To make inroads in business-to-business e-commerce, many banks will "have to build the infrastructure first," Agarwal says. That could be expensive.

The Bank of New York Co. is in the process of rebuilding its global communication networks using Internet standards so as to enable corporate customers to move money quickly and easily around the planet.

This network is key to the bank's global success, says James King, vice president of international communications at The Bank of New York. As a result of its investment - which King refuses to quantify - the bank already handles back-office systems (that is, it keeps track of the money) for a number of Wall Street firms, including J. P. Morgan & Co.

Outsourcing those tasks to The Bank of New York saved J. P. Morgan the expense of having to invest in its own technology, says Chief Technology Officer Veronique Weill.

In effect, The Bank of New York reinvented itself as a tech-savvy service provider.

"For many, many years, we were a very conservatively oriented bank," King says. "It didn't burst forth with any new technology applications. The conservatism kept us at bay. But we now have a very young and aggressive technology staff at the helm, developed over the last four or five years."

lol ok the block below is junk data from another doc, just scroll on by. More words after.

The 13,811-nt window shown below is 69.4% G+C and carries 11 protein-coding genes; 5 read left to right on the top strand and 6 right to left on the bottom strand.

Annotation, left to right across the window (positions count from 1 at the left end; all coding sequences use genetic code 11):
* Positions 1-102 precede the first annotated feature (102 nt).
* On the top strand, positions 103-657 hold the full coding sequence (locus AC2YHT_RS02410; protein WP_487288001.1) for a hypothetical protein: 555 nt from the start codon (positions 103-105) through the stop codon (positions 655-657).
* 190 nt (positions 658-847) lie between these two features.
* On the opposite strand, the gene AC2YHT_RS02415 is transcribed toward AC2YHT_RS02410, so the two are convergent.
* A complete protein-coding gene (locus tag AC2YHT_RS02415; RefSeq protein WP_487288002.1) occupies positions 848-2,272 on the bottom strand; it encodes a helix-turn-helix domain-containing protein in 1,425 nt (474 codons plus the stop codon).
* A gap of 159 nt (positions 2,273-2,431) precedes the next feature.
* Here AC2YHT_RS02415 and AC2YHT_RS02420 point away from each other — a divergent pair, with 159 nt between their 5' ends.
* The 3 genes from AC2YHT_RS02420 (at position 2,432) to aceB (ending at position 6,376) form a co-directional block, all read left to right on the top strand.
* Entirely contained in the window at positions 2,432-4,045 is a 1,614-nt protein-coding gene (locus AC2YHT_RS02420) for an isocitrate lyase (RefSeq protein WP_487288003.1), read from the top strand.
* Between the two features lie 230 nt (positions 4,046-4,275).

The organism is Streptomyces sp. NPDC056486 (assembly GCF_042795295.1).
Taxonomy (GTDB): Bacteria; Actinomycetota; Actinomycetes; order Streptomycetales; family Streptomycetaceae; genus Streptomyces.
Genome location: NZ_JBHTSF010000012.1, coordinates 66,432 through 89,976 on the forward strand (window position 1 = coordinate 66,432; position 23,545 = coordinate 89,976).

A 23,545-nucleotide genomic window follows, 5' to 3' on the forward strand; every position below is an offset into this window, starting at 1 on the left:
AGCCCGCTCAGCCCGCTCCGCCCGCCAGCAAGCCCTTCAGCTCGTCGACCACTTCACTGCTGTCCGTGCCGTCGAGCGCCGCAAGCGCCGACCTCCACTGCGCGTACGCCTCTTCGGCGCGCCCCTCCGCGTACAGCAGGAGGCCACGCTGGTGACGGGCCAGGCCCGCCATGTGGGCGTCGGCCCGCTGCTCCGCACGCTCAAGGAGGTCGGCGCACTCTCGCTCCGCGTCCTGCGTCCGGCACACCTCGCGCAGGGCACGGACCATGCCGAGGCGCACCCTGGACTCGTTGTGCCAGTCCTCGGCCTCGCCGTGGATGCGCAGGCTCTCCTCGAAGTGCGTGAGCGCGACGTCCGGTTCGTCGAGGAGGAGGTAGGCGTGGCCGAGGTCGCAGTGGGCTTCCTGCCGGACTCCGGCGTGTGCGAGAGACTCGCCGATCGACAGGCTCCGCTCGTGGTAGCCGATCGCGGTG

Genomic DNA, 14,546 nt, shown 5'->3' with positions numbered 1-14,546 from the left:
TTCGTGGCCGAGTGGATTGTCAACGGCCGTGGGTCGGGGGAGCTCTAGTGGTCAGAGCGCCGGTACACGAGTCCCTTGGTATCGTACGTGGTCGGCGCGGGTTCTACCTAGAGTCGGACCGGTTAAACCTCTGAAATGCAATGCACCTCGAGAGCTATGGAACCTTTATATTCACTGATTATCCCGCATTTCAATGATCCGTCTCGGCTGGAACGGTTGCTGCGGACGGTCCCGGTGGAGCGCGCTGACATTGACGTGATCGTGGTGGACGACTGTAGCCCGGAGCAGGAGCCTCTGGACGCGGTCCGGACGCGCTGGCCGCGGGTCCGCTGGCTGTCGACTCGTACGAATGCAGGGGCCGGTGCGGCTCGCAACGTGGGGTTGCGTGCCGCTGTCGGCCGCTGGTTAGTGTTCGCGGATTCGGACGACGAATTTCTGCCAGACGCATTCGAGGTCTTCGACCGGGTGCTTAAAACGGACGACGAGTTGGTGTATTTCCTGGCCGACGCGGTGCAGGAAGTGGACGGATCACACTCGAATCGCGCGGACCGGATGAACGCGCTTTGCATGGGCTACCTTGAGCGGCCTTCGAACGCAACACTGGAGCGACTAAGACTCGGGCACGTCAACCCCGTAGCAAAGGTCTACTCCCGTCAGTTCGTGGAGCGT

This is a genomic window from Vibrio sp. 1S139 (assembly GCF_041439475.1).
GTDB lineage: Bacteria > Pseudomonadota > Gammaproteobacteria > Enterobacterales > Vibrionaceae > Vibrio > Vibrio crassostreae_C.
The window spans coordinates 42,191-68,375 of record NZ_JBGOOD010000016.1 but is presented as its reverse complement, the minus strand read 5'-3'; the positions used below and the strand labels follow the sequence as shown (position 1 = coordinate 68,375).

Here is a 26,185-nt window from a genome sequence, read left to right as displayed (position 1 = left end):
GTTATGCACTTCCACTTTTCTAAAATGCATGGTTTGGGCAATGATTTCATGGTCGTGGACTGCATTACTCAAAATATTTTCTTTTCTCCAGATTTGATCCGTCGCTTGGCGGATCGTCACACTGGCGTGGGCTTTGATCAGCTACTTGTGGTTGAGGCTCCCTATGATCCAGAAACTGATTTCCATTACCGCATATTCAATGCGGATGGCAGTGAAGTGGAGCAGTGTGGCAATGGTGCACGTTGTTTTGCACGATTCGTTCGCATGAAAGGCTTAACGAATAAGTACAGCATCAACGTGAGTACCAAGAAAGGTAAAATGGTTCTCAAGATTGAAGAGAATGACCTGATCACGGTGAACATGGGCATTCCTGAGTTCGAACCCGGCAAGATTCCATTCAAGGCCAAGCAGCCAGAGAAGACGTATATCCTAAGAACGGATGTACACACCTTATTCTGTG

Race May Go to the Swift

With the ever-increasing rate of technological change, many question whether banks will be able to keep up the pace.

One of the doomsayers is recently retired Citigroup Chairman John Reed, who has been responsible for many of the bank's technological innovations.

"I believe that the advantage in this change lies with those who come from the future rather than those who come from the past," Reed told a recent meeting of financial industry executives in New York.

In particular, he stressed, money transfer is an area susceptible to "major revolution," and traditional banks aren't well placed to survive.

"It's very hard to move faster than the generations move," he said. "You're going to have to wait until you have people who are relatively young and relatively capable in this medium in positions where they can make things happen."

Copyright © 2000 IDG Communications, Inc.